The WNetGetConnection function retrieves the name of the network resource associated with a local device.
DWORD WNetGetConnectionA( LPCSTR lpLocalName, LPSTR lpRemoteName, LPDWORD lpnLength );
Pointer to a constant null-terminated string that specifies the name of the local device to get the network name for.
Pointer to a null-terminated string that receives the remote name used to make the connection.
Pointer to a variable that specifies the size of the buffer pointed to by the lpRemoteName parameter, in characters. If the function fails because the buffer is not large enough, this parameter returns the required buffer size.
If the function succeeds, the return value is NO_ERROR.
If the function fails, the return value is a system error code, such as one of the following values.
||The string pointed to by the lpLocalName parameter is invalid.|
||The device specified by lpLocalName is not a redirected device. For more information, see the following Remarks section.|
||The buffer is too small. The lpnLength parameter points to a variable that contains the required buffer size. More entries are available with subsequent calls.|
||The device is not currently connected, but it is a persistent connection. For more information, see the following Remarks section.|
||The network is unavailable.|
||A network-specific error occurred. To obtain a description of the error, call the WNetGetLastError function.|
||None of the providers recognize the local name as having a connection. However, the network is not available for at least one provider to whom the connection may belong.|
If the network connection was made using the Microsoft LAN Manager network, and the calling application is running in a different logon session than the application that made the connection, a call to the WNetGetConnection function for the associated local device will fail. The function fails with ERROR_NOT_CONNECTED or ERROR_CONNECTION_UNAVAIL. This is because a connection made using Microsoft LAN Manager is visible only to applications running in the same logon session as the application that made the connection. (To prevent the call to WNetGetConnection from failing it is not sufficient for the application to be running in the user account that created the connection.)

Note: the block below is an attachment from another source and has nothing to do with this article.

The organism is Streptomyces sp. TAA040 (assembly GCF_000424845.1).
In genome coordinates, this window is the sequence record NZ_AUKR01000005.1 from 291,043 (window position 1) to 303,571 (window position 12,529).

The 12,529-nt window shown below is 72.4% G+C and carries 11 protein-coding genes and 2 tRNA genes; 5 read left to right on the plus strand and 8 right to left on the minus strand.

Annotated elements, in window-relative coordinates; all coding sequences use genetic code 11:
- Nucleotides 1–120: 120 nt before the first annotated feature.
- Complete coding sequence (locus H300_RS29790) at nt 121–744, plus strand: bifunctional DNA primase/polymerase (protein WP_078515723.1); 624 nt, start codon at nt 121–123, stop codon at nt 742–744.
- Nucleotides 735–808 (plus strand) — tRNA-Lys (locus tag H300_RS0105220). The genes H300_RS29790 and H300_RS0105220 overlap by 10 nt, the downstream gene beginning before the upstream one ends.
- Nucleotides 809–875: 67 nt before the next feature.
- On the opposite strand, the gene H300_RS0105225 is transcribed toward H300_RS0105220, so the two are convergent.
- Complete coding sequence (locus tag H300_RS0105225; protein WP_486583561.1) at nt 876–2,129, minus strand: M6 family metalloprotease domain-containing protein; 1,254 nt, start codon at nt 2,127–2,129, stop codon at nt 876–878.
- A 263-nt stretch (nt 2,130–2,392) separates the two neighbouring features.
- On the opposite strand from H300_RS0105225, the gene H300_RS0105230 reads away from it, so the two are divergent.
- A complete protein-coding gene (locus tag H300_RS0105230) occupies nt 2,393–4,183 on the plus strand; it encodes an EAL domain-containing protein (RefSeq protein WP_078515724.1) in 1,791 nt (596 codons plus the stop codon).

Windows Server 2003 and Windows XP: This function queries the MS-DOS device namespaces associated with a logon session because MS-DOS devices are identified by AuthenticationID. (An AuthenticationID is the locally unique identifier, or LUID, associated with a logon session.) This can affect applications that call one of the WNet functions to create a network drive letter under one user logon, but query for existing network drive letters under a different user logon. An example of this situation could be when a user's second logon is created within a logon session, for example, by calling the CreateProcessAsUser function, and the second logon runs an application that calls the GetLogicalDrives function. GetLogicalDrives does not return network drive letters created by a WNet function under the first logon. Note that in the preceding example the first logon session still exists, and the example could apply to any logon session, including a Terminal Services session. For more information, see Defining an MS-DOS Device Name.
For a code sample that illustrates how to use the WNetGetConnection function to retrieve the name of the network resource associated with a local device, see Retrieving the Connection Name.
|Minimum supported client||Windows 2000 Professional [desktop apps only]|
|Minimum supported server||Windows 2000 Server [desktop apps only]|